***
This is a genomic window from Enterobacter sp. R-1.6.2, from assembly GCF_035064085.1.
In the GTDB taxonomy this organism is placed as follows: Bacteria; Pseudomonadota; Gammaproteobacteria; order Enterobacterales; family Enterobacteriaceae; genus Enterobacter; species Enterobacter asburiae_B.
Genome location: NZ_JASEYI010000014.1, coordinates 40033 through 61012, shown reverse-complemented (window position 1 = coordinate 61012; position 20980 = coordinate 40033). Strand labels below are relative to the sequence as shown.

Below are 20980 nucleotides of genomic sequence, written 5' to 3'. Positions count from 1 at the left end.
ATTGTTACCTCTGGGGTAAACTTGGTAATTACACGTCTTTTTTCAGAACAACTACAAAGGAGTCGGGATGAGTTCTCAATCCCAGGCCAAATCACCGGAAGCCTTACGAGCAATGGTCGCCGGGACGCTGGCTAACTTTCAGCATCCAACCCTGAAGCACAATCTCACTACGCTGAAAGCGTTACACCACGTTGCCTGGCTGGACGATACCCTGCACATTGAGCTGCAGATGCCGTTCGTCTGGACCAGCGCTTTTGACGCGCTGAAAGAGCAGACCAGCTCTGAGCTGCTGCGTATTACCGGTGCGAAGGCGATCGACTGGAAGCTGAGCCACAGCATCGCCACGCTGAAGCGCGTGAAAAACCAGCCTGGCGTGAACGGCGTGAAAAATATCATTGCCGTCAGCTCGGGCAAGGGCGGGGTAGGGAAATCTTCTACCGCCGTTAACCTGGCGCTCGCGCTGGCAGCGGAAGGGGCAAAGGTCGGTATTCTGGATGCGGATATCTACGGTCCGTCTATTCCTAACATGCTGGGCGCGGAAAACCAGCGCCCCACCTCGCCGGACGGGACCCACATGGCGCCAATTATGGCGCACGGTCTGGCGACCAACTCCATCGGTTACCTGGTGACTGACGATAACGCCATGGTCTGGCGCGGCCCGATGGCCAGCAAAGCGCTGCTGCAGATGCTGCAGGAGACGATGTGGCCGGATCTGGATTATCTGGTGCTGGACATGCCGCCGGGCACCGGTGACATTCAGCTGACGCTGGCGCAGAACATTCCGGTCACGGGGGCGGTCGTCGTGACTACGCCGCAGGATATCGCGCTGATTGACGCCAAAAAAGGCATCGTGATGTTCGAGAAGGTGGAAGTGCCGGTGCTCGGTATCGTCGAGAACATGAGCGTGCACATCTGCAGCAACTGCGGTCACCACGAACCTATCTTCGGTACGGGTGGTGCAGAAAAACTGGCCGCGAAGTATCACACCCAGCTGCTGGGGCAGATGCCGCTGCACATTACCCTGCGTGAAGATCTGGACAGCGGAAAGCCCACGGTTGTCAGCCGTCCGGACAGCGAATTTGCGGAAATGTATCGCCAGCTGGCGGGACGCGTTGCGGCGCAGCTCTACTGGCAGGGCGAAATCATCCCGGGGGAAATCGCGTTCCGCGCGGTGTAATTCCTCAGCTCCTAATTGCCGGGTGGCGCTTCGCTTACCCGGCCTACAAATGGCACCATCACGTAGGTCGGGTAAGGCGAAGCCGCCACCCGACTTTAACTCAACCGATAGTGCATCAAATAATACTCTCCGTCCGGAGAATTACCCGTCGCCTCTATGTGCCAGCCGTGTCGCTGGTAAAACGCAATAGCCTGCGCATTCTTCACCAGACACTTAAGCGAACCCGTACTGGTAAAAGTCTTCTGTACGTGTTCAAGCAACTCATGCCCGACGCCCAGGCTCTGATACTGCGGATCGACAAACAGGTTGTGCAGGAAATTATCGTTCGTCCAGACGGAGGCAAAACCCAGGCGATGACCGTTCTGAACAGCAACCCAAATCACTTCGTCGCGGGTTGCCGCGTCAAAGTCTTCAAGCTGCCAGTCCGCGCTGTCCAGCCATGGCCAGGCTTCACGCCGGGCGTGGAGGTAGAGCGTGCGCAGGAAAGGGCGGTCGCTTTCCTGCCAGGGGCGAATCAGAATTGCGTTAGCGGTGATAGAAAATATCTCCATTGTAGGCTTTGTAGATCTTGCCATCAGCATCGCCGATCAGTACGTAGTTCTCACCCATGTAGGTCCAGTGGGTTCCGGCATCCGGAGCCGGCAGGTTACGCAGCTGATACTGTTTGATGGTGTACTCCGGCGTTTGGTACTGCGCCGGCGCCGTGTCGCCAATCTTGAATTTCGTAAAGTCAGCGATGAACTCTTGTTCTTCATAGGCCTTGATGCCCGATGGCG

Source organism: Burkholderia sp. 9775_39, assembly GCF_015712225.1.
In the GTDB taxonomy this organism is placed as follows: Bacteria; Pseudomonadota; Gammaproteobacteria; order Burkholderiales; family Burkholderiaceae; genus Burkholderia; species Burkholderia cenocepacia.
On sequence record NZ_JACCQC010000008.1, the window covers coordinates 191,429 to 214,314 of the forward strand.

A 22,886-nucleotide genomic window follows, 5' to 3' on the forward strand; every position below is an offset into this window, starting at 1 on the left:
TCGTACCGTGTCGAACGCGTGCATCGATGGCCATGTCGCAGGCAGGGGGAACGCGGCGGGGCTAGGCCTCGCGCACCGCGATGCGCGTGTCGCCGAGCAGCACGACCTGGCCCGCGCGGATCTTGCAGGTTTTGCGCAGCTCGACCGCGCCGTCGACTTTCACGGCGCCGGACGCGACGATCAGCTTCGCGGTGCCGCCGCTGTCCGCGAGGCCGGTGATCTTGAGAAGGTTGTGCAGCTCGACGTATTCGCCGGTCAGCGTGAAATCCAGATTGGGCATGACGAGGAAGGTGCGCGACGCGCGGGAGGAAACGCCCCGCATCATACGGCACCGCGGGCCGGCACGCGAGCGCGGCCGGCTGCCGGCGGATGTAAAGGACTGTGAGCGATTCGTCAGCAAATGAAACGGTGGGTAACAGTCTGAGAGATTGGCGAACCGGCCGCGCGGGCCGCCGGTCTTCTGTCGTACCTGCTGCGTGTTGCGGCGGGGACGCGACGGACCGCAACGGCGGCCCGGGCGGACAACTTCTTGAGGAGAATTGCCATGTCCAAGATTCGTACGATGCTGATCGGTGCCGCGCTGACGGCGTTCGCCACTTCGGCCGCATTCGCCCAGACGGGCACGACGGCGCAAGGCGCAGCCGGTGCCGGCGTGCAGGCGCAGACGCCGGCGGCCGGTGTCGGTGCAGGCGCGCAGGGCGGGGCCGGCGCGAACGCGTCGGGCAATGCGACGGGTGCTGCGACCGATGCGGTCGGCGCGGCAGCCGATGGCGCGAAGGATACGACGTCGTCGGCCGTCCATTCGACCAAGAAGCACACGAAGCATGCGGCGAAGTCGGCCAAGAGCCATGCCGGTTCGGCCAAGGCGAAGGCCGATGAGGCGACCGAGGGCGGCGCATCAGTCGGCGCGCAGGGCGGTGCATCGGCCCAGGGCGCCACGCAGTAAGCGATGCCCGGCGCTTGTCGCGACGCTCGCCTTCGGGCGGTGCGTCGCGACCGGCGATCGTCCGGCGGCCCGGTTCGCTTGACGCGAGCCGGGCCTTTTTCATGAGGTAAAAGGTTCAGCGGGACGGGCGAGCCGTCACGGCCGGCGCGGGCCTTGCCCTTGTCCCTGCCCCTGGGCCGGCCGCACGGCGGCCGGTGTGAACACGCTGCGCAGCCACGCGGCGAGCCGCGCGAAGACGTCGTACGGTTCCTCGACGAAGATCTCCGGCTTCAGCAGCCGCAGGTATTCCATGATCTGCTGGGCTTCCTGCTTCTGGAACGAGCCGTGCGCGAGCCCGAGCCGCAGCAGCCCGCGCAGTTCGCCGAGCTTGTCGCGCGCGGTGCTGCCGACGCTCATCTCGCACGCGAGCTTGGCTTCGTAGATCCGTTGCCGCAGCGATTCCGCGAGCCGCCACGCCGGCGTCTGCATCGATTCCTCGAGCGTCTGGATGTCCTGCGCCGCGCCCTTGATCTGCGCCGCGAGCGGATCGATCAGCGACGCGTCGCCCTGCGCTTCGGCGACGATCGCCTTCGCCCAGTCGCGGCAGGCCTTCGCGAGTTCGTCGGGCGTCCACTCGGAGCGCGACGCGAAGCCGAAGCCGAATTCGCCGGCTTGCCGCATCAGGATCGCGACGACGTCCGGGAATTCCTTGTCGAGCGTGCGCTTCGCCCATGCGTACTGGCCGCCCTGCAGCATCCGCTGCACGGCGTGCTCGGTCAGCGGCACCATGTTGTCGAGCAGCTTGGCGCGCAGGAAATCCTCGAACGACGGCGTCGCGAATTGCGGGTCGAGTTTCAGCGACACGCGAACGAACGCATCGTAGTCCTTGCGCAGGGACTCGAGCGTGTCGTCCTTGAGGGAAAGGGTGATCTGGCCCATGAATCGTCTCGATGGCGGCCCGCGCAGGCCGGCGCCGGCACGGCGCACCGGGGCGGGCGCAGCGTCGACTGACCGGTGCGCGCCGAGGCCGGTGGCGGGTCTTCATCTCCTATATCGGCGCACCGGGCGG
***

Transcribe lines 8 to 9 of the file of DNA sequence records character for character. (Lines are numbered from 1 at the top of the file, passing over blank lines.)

On sequence record NZ_JACCQC010000008.1, the window covers coordinates 191,429 to 214,314 of the forward strand.

A 22,886-nucleotide genomic window follows, 5' to 3' on the forward strand; every position below is an offset into this window, starting at 1 on the left: